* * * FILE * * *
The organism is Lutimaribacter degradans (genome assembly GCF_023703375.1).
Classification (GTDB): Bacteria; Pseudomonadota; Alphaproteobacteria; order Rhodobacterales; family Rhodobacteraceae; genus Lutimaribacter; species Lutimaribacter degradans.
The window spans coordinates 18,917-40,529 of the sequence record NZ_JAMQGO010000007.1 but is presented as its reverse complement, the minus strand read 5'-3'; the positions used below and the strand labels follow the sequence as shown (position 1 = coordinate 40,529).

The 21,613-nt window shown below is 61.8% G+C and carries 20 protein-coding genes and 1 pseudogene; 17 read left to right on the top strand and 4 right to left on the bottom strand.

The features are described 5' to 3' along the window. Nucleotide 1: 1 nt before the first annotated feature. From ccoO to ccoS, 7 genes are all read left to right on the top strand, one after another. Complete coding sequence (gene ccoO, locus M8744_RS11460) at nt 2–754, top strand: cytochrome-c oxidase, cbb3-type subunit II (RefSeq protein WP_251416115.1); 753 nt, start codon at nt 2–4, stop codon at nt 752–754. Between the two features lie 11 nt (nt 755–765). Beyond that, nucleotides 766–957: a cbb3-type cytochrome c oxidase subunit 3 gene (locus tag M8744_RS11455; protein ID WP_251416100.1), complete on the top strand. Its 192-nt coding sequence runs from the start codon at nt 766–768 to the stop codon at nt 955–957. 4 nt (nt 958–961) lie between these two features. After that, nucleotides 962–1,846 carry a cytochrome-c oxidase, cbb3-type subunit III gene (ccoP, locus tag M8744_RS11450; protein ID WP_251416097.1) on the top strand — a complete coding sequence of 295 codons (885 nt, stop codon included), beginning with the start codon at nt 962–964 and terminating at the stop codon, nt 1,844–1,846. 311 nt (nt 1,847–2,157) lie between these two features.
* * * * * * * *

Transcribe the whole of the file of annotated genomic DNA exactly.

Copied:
The organism is Lutimaribacter degradans (genome assembly GCF_023703375.1).
Classification (GTDB): Bacteria; Pseudomonadota; Alphaproteobacteria; order Rhodobacterales; family Rhodobacteraceae; genus Lutimaribacter; species Lutimaribacter degradans.
The window spans coordinates 18,917-40,529 of the sequence record NZ_JAMQGO010000007.1 but is presented as its reverse complement, the minus strand read 5'-3'; the positions used below and the strand labels follow the sequence as shown (position 1 = coordinate 40,529).

The 21,613-nt window shown below is 61.8% G+C and carries 20 protein-coding genes and 1 pseudogene; 17 read left to right on the top strand and 4 right to left on the bottom strand.

The features are described 5' to 3' along the window. Nucleotide 1: 1 nt before the first annotated feature. From ccoO to ccoS, 7 genes are all read left to right on the top strand, one after another. Complete coding sequence (gene ccoO, locus M8744_RS11460) at nt 2–754, top strand: cytochrome-c oxidase, cbb3-type subunit II (RefSeq protein WP_251416115.1); 753 nt, start codon at nt 2–4, stop codon at nt 752–754. Between the two features lie 11 nt (nt 755–765). Beyond that, nucleotides 766–957: a cbb3-type cytochrome c oxidase subunit 3 gene (locus tag M8744_RS11455; protein ID WP_251416100.1), complete on the top strand. Its 192-nt coding sequence runs from the start codon at nt 766–768 to the stop codon at nt 955–957. 4 nt (nt 958–961) lie between these two features. After that, nucleotides 962–1,846 carry a cytochrome-c oxidase, cbb3-type subunit III gene (ccoP, locus tag M8744_RS11450; protein ID WP_251416097.1) on the top strand — a complete coding sequence of 295 codons (885 nt, stop codon included), beginning with the start codon at nt 962–964 and terminating at the stop codon, nt 1,844–1,846. 311 nt (nt 1,847–2,157) lie between these two features.